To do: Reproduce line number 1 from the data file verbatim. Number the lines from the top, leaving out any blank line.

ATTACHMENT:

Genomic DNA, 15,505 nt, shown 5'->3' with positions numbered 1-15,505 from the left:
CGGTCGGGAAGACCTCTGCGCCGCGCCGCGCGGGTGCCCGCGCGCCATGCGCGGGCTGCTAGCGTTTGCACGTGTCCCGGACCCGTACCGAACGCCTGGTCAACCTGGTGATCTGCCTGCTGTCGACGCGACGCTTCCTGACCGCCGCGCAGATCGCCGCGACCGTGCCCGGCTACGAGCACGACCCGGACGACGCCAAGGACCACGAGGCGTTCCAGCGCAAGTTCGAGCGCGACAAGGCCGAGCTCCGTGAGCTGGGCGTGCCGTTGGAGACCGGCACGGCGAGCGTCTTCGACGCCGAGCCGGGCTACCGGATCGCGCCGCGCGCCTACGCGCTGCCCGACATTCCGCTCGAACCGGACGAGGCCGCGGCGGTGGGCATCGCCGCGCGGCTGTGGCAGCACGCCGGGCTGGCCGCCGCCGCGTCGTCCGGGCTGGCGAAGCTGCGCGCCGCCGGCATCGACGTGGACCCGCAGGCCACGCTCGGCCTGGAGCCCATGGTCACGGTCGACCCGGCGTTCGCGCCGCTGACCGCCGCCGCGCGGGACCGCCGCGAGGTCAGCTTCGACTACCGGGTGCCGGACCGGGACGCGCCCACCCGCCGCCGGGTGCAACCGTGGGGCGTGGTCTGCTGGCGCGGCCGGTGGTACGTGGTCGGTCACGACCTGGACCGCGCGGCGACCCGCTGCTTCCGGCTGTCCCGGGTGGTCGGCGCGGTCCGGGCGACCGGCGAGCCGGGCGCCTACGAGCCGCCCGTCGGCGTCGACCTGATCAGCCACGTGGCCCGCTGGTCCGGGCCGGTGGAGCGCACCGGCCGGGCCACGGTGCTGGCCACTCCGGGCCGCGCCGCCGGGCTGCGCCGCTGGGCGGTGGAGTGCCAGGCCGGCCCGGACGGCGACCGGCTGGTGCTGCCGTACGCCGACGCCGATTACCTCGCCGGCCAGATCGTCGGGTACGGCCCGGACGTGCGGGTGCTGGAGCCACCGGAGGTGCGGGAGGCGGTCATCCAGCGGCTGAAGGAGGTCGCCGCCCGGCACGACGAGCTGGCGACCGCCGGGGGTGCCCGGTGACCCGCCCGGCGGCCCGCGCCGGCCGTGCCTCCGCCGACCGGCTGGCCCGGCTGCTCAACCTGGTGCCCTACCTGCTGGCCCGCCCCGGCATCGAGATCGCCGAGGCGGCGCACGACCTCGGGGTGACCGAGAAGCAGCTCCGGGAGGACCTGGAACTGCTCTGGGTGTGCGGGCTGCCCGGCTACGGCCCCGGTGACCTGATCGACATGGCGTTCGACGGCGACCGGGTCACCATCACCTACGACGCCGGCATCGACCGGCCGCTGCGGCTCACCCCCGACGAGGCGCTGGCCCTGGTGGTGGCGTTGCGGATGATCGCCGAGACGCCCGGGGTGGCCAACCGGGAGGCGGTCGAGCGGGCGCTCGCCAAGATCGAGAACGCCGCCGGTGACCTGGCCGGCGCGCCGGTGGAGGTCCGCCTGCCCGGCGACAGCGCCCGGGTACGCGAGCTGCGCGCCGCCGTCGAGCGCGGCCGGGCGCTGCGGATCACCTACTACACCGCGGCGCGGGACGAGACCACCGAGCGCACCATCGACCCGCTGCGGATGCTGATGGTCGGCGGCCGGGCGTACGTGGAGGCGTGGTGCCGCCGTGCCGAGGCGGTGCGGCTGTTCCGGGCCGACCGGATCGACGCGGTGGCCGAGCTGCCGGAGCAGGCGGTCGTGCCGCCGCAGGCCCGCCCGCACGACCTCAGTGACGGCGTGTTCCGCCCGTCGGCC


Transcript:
Genomic DNA, 15,505 nt, shown 5'->3' with positions numbered 1-15,505 from the left: